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TIF funds expected from Scott’s Pump Service development PDF Print E-mail

By Jan Schultz
The Imperial Republican

City council members voted to approve a $5,000 expenditure from the city’s sales tax fund for legal fees related to the redevelopment plan in the Cornerstone property where Scott’s Pump Service operates.
Action at Monday’s meeting, came after a favorable vote at a meeting last Friday from the Citizens Advisory Committee (CAC), which makes recommendations to the city council for use of economic development (LB840) sales tax funds.
The $5,000 will come out of the sales tax fund, then be paid back after the city begins realizing tax increment financing (TIF) money.
City Clerk/Administrator Jo Leyland said they anticipate about $62,000 in the redirected property tax funds to be available from the Scott’s Pump Service development in Cornerstone through TIF.
At a Jan. 12 meeting, the Imperial Planning Commission approved a resolution modifying the general redevelopment plan in Cornerstone in an area previously declared blighted and substandard where Scott’s Pump Service built its new building last year.
The anticipated TIF funds will be used for infrastructure development along East 2nd Street in Cornerstone.
According to the Nebraska Department of Economic Development, TIF provides a means of encouraging private investment in “blighted and substandard” areas by allowing local governments to use future property tax revenues to finance infrastructure costs needed to attract development.  
In this case, instead of the new property taxes created from the Scott’s Pump Service development going to other local taxing entities (e.g. county, school districts, NRD, etc.), they are redirected to the city for infrastructure development costs.
Nebraska voters approved TIF in 1978 and the Unicameral passed enabling legislation in 1979. The legislature has revised the TIF statutes numerous times since.
Other development possible
According to the Citizens Advisory Committee meeting minutes from Jan. 15, other development may be coming to Cornerstone.
The CAC voted 3-0 to forward to the Planning Commission a replat offered by an investment/development company known as Oppidan in Block 1, Lot 1 in Cornerstone. The Planning Commission will address it at a Feb. 9 meeting.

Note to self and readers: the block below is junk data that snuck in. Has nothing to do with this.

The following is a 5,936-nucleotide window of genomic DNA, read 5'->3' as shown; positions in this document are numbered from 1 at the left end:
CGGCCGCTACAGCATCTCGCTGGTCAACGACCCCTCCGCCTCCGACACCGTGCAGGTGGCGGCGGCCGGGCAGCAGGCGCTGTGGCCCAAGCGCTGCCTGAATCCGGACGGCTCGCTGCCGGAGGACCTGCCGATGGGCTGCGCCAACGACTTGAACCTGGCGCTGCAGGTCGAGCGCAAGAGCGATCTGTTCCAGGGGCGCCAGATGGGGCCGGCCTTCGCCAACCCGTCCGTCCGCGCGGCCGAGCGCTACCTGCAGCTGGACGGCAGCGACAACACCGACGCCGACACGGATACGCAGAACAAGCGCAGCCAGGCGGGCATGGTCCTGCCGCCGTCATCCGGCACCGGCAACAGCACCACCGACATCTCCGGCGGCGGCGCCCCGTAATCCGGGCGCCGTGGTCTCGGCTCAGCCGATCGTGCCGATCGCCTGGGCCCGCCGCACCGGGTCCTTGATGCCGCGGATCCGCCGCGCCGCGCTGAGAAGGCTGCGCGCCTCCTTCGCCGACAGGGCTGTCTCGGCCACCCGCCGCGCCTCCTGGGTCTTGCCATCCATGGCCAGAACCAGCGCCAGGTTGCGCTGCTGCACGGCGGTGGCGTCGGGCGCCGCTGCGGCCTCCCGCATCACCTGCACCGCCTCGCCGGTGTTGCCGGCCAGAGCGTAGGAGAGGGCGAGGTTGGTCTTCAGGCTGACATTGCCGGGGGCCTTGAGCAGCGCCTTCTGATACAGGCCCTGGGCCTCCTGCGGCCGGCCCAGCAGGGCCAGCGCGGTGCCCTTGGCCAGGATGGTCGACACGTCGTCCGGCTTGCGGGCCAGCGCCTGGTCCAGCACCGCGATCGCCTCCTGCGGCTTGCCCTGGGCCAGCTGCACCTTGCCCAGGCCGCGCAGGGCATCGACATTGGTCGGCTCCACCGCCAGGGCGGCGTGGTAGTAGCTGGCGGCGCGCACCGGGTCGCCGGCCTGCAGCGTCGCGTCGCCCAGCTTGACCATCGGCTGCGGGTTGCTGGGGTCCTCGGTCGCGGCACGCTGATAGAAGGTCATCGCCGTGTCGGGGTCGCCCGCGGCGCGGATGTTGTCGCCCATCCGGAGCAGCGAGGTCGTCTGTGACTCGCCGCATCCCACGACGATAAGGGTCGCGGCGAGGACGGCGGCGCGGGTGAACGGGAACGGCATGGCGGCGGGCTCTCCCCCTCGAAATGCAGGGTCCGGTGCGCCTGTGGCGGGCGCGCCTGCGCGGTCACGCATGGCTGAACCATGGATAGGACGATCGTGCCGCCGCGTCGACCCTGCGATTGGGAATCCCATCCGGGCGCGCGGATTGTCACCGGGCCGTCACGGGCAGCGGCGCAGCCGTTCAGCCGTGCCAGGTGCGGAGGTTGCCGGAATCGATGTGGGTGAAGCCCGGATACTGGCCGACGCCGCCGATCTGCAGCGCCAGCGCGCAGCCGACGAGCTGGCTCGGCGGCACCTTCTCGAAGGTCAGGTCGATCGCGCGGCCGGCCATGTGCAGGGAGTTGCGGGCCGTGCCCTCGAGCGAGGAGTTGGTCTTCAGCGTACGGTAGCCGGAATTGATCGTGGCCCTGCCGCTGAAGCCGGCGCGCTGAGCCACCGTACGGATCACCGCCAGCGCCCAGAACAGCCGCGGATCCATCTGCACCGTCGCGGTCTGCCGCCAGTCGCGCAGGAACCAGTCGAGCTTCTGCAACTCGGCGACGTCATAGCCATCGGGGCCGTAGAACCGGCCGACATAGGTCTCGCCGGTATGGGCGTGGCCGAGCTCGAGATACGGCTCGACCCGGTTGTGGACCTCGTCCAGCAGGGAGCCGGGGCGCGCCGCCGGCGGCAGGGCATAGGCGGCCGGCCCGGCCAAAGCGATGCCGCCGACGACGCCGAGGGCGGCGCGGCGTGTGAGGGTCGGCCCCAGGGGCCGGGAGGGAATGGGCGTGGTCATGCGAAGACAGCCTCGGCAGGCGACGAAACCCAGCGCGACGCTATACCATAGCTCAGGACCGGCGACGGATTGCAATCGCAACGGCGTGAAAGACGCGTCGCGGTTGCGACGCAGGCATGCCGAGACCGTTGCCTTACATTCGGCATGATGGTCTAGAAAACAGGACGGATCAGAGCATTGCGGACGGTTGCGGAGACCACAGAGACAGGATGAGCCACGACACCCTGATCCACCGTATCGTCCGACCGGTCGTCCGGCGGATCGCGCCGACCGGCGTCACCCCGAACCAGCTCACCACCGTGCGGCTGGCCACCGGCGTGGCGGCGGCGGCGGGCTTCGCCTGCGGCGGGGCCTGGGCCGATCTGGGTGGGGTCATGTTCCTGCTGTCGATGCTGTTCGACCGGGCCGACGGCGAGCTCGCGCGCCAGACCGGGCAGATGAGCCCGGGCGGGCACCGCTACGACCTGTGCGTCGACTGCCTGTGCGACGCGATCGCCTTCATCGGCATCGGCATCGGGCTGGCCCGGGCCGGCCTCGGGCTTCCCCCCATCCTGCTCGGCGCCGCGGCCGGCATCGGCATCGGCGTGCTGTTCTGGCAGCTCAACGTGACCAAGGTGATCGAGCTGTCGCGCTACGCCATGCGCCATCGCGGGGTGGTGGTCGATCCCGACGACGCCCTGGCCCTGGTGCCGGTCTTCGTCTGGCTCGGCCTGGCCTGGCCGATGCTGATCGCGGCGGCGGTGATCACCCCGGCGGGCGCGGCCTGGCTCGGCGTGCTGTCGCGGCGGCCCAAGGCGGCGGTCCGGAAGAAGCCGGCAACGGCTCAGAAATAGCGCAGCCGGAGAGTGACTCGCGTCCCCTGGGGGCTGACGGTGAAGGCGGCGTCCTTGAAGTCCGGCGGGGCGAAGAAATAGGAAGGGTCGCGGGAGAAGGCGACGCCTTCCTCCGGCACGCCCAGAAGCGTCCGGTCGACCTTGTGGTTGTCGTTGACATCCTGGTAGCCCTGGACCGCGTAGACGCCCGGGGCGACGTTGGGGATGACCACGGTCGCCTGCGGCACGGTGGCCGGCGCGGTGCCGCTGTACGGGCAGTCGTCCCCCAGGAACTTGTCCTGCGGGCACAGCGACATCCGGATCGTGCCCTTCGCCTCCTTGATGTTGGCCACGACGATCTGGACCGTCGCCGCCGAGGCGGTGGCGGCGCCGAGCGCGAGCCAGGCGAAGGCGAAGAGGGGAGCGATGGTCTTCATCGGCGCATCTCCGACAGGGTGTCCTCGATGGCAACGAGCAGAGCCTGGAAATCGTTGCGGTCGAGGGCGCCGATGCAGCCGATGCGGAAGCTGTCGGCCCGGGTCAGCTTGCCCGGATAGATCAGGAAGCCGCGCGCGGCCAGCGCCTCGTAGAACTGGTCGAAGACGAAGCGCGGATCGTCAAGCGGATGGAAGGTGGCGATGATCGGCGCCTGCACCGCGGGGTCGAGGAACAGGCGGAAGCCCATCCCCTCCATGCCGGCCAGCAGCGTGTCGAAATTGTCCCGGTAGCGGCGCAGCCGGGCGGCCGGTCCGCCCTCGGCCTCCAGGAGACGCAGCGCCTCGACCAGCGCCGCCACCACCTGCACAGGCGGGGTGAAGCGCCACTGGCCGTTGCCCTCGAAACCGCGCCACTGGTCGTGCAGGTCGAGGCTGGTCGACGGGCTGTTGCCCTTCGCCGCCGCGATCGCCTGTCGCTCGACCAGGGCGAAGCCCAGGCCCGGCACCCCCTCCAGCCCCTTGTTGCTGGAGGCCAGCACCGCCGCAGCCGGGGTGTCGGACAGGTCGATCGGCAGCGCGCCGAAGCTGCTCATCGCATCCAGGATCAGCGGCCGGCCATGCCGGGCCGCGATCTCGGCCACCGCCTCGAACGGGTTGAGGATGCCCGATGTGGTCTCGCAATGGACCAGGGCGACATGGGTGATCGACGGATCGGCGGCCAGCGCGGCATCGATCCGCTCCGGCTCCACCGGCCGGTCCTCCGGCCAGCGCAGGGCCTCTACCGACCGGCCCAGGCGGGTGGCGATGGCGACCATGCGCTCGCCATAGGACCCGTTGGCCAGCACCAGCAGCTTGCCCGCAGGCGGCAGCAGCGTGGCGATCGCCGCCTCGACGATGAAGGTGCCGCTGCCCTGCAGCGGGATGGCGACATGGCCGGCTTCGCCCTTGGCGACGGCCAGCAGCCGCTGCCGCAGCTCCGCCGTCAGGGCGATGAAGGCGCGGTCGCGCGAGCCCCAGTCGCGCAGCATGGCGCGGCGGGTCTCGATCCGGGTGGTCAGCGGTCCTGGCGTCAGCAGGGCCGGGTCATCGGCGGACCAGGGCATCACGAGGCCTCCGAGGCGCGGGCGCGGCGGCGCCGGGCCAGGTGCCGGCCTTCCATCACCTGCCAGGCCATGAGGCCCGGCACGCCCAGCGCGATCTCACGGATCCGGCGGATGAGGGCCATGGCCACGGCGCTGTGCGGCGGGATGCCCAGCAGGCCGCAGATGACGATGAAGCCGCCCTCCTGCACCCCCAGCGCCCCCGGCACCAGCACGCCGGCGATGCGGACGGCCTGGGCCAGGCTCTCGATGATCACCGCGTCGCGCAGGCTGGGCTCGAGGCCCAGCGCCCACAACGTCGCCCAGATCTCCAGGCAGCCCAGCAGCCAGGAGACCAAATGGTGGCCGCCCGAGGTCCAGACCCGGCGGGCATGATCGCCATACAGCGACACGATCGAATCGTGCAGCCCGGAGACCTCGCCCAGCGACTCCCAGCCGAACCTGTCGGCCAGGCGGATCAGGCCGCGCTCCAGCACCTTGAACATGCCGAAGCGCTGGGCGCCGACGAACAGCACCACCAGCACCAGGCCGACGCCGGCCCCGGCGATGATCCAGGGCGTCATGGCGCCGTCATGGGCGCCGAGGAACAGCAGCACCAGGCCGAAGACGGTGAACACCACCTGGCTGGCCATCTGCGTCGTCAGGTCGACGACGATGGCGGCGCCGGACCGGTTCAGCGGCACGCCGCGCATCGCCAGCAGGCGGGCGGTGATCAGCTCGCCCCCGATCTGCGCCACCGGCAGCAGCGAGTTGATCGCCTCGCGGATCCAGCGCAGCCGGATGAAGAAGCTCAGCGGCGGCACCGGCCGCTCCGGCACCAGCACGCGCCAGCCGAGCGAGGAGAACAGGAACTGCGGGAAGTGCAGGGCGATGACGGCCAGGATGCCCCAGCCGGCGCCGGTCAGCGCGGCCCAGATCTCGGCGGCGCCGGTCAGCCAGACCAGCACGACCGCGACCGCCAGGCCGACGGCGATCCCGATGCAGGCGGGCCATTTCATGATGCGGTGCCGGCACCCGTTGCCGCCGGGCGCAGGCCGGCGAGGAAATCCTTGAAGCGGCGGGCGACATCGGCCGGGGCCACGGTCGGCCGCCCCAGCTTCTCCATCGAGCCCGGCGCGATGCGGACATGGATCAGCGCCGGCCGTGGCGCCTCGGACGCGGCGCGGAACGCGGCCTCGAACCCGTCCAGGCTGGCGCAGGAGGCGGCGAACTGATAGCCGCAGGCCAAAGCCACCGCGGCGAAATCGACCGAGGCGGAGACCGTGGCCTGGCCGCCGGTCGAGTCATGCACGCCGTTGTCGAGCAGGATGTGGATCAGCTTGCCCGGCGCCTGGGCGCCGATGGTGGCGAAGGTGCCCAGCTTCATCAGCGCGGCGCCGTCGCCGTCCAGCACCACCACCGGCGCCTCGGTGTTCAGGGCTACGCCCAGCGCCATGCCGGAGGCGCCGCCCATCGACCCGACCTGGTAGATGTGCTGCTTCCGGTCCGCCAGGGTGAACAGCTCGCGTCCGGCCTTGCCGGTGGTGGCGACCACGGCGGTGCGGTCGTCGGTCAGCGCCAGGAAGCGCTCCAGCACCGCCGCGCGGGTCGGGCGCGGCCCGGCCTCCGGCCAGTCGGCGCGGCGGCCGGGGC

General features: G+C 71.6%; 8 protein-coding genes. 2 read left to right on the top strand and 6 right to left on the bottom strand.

The CAC also voted 3-0 to price a lot at $100,000 and an “outlot” at $35,000 in the proposed Oppidan replat, located in the northeast part of Cornerstone.
Oppidan’s website describes the firm as a developer of “well-designed, well-built properties” for industry-leading retailers and investors.
In other action at last Friday’s meeting, the CAC voted to approve up to $30,000 for lighting along East 3rd Street.
The police department will be getting a new computer and a speed enforcement evaluator on a pair a 4-0 council votes. Chief Ryan Wisnieski said he budgeted for the $4,045 speed detector, which can monitor speeds in specific areas through mounted equipment. He said when people complain about speeds near their homes, as an example, it’s expensive to have an officer observe the traffic and record speeds. The machine would replace that. A new office computer was not in the budget, Wisnieski said. The current computer, at least seven years old, is not fast enough anymore, he noted, especially when downloading video evidence. He received a quote from Prairie Wind PCs of McCook for $1,002.90, which will come out of the police department’s operating or capital equipment funds.
Community Development Director Jason Tuller gave the semi-annual report on use of LB840 (sales tax) funds, the half used for economic development. Some of the expenditures in the July 1 to Dec. 31, 2015 report period included $1,500 for the Shop Imperial Campaign and $10,000 for utility hookup waivers (one home, one business). No new loan applications were received. The council approved the report.
Mayor Dwight Coleman secured another appointment to one of the city boards. Jill Moline agreed to be reappointed to the city’s community center commission, or theatre board, which was approved. The mayor is still seeking appointments to the Planning Commission, park and tree commission and one more to the theatre board.
New police officer Daniel Morales is scheduled to start his training at the Law Enforcement Training Center in Grand Island in late August, reported Chief Wisnieski. The chief will also be attending an upcoming disaster preparedness two-day training in Hebron.
Sanitation sewer installations will be starting soon along East 3rd Street in the Cornerstone property, according to Public Works Director Pat Davison. Water main services will be next. Van Kirk Bros. has the bid for the work. The council approved funding last year for the development of that street which includes paving. Regarding Mt. Hope Cemetery, all of the trees along the south have been removed, he said, with new fence expected to be installed by Memorial Day.
The annual appreciation dinner for citizen-staffed board members and employees will be held in late February, but a date was not finalized. City Clerk/Administrator Leyland suggested something different this year after the meal, possibly a movie at the theatre. No decisions were made.
The council’s Feb. 15 meeting will be moved a day later, to Feb. 16, due to the President’s Day holiday. The meeting will start at 6 p.m. in the council chambers.


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